Barnes & Noble made it official today. As first reported in The Beat, the retail chain will be adding a separate kids graphic novel section to its stores. According to the official release the sections are aimed at readers 7-12 and will include such titles as AmuletWings of Fire, and Nathan Hale’s Hazardous Tales, as well as category giant Raina Telgemeier.

The move is a recognition of the growth of the category, one of the fastest growing book segments in either adult or children’s categories. The sections will carry more than 250 titles in the  Fiction, Fantasy & Adventure, History, and Science. And realisticially this is a huge step forward for kids comics. When B&N expanded their dedicated comics sections nearly 20 years ago, sales grew apace.

“Readership of graphic novels continues to grow and expand, with kids flocking to this popular genre,” said Stephanie Fryling, Vice President of Merchandising, Children’s Books at Barnes & Noble. “Graphic Novels are a way for kids to appreciate both reading and art, and the breadth of talent for both authors and illustrators in this category is amazing.”

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The move is one embraced by publishers, who have been increasing their kids GN offering by the bucketload over the last few years. And its the way forward.

Or if you like, just call it the “Raina Section.”

Elite Beat Operatives have been spotting these sections in the wild for a while now. feel free to add your own sighting and photo sin the comments!

Photo: Bigstock.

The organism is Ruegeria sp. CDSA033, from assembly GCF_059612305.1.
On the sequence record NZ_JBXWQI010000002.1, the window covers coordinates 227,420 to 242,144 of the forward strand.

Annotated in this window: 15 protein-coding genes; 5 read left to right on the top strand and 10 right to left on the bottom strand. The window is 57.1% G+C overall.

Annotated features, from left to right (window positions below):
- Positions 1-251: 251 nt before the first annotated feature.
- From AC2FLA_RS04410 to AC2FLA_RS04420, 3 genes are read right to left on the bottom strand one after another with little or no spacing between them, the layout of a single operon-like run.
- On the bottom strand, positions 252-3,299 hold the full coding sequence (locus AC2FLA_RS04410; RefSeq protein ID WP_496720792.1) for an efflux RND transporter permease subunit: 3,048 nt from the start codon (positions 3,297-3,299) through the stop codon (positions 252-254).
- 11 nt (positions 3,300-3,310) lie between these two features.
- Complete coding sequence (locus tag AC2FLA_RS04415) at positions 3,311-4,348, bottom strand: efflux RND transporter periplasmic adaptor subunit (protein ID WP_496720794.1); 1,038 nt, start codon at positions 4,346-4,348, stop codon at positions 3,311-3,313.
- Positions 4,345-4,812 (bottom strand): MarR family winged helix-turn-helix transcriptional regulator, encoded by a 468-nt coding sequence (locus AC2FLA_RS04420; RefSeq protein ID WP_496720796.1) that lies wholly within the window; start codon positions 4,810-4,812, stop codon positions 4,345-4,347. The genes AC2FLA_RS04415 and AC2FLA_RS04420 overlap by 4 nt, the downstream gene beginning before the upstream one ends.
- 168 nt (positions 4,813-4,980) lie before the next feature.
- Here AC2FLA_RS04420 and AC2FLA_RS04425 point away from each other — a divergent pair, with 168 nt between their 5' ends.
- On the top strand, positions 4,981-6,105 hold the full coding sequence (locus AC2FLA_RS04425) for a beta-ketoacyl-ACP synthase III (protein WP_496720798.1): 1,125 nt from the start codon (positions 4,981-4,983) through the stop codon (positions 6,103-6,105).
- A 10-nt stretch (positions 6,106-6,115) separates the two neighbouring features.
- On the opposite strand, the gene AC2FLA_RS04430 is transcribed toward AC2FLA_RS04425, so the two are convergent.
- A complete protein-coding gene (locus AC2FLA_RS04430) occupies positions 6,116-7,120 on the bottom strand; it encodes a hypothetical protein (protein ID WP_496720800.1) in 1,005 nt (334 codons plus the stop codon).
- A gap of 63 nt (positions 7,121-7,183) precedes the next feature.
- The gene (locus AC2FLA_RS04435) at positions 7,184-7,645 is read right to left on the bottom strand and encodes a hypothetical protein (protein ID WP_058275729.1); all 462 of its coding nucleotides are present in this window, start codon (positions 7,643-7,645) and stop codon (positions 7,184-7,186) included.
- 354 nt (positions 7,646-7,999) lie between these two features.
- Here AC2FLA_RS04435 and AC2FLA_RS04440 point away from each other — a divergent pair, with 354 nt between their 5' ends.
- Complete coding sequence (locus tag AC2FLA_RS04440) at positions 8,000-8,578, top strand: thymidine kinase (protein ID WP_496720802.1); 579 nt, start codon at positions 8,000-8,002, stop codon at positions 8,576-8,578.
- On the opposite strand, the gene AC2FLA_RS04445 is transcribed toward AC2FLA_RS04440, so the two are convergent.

7 COMMENTS

  1. A little late to the party – but I guess good for them. Not sure how many stores they have left, but if this keeps the doors open for a little longer, maybe it helps.

  2. While it will take some time to grow, from what I’ve seen it does seem to support books beyond Raina… I’ve seen Image in it, Lion Forge… and ActionLabs.

  3. Let’s just hope the B&N employees that have zero awareness about graphic novels are able to distinguish which type of graphic novel goes where.

  4. I think this is great. It’s easy to keep thinking comic shops are the end all, but in my town, the local book store has a much much better curated comics/graphic novel department than the local comic shop that’s 2 blocks away. They have more inventory flexibility and are more likely to stock non superhero and more diverse titles from different types of publishers like 1st second, graphix etc. I think it’ll be an easier sell for parents also to pick up a graphic novel for the kid as they get a novel or something for them as well. A more complete and friendlier shopping experience than the comic shop that seems like its for adult hobbyists only.

  5. 1) 630 stores. No major closings, although the 2018 annual report (10-K) does list how many leases expire in the coming years.
    2) Lion Forge has four titles. Action Labs: 10. Image: 4. Marvel: 0 (But lots from Disney.)
    3) This is a curated list, so not all graphic novels in the Children’s department get shelved here. (Some are Young Readers, some are non-fiction.) As with the adult Graphic Novel section, store systems will tell employees what goes where.
    4) Regarding book stores vs. comics shops… There’s a third option, which is even more highly curated and accessible: libraries. 16,536 public libraries, 81,200 public school libraries.
    library locator: https://www.worldcat.org/libraries

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